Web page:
Since the coronavirus lockdown began, members of the 700-year-old lower House of Commons have been able to join debates via videolink, and this week voted online for the first time.
The changes seem to have broadly worked, although it has changed the normal cut and thrust of debate, and the overall atmosphere.
“There are times when the government and opposition all benefit from being able to read the mood of members about a particular topic,” said John Angeli, director of parliamentary audio and video.
“I think the thing that’s most… dramatically demonstrated over the last few weeks is the absence of the mood of the House over a rather important issue.”
A few MPs struggled with the virtual ballot. Finance Minister Rishi Sunak accidentally voted against his own government’s agriculture bill, yet it mostly went as planned.
Jacob Rees-Mogg, the minister who deals with the House of Commons, complained that the ability of MPs to hold government to account has been constrained by the new technology.
“Debates are inevitably stilted; they lack interventions,” he told the chamber this week.
“I cannot think of any previous occasion when I have spoken for so long without receiving any interventions. I begin to fear that I am boring the house, and I can think of no greater sin.”
With the government planning for schools in England to start reopening from June 1, he said that parliament should also be ready to return in purely physical form next month.
“How can we hide away while schoolchildren are going back?” he asked.
The Commons introduced “hybrid” proceedings on April 21, allowing up to 50 of the total of 650 MPs to sit in the chamber at any one time, and another 120 to dial in.
Commons Speaker Lindsay Hoyle said safety would remain the priority, and social distancing must be maintained in the chamber and across parliament until public health advice changes.
Matthew Hamlyn, strategic director of the chamber’s business team, said the new way of managing daily business with videolink had turned parliament into a “giant TV studio”.
“You maybe have 60 (MPs) all over the country. All of you need to be prepped and checked and then cued in,” he added.
There have been teething troubles, including problems with audio, or MPs who fail to make the list for questions. Lack of spontaneity has been a complaint, he said.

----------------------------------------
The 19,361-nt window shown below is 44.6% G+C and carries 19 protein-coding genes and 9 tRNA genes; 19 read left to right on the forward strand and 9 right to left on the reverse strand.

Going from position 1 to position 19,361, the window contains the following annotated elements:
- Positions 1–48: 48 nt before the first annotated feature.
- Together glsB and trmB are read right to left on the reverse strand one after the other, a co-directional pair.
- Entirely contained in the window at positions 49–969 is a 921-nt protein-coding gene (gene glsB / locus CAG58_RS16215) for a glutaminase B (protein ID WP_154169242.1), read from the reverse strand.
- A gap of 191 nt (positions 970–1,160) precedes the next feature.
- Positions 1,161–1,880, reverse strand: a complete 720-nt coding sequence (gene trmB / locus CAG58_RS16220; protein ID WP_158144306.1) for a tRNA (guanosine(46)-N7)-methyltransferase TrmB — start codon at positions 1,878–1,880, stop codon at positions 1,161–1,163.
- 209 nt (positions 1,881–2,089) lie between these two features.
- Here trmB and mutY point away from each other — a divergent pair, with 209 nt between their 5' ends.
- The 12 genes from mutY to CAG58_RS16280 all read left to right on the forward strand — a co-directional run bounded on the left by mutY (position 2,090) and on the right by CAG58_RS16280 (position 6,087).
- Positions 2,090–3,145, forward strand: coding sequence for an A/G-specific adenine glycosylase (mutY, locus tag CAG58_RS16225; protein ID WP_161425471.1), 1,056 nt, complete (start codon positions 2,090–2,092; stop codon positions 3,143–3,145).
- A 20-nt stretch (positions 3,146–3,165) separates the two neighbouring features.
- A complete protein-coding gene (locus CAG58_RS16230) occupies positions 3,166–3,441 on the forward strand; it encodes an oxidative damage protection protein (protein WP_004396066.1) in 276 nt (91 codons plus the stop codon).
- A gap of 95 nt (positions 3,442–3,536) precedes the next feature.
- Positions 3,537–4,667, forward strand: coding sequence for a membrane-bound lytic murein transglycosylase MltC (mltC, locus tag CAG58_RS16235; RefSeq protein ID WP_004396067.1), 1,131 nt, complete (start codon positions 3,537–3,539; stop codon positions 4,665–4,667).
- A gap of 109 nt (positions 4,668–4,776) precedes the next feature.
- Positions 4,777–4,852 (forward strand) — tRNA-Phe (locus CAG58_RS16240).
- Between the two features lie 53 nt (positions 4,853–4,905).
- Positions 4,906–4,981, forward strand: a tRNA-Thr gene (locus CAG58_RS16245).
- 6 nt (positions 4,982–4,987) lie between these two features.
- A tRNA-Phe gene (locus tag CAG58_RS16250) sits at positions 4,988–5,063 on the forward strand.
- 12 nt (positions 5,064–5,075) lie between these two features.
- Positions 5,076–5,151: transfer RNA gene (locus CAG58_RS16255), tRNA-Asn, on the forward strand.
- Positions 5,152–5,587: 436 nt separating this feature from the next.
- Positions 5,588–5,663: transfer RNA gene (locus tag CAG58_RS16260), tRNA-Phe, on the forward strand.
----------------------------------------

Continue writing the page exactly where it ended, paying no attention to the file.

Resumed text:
But he added: “They’ve still been appreciative. There’s a general view that it’s not as good as the real thing but it’s much better than not doing it.”
The idea of a physical return of all MPs to Westminster in a few weeks time is controversial.
Many MPs believe that Prime Minister Boris Johnson’s decision to start easing lockdown measures across England is premature.
The devolved government in Scotland has been particularly critical as Britain’s death toll, at more than 33,000 the highest in Europe, is still rising by hundreds each day.
Valerie Vaz, from the main opposition Labour party, said she was “alarmed” at the parliament plans and suggested they contradicted the government’s current advice to work from home if you can.
“We want to be here in parliament, but we want to make sure that everyone is safe,” she said.
Robert Halfon, an MP in Johnson’s Conservative party, urged the government to keep virtual measures in place for those, like him, who were disabled and must continue to self-isolate.
“It is not a parliament for survival of the fittest, it’s a parliament for everybody,” he told The House political magazine.
Others suggest that parliament should use the opportunity to bring in long-term reform, particularly online voting for those unable to attend due to illness or parental leave.
Tommy Sheppard, an MP with the Scottish National Party (SNP), questioned why anyone would want to queue up to have their vote manually counted by a clerk when the online system had been shown to work.
Advocates of the old way “think they are defending the right to vote, but in fact they are making a fetish out of a 19th century tradition rather than a democratic principle”, he said.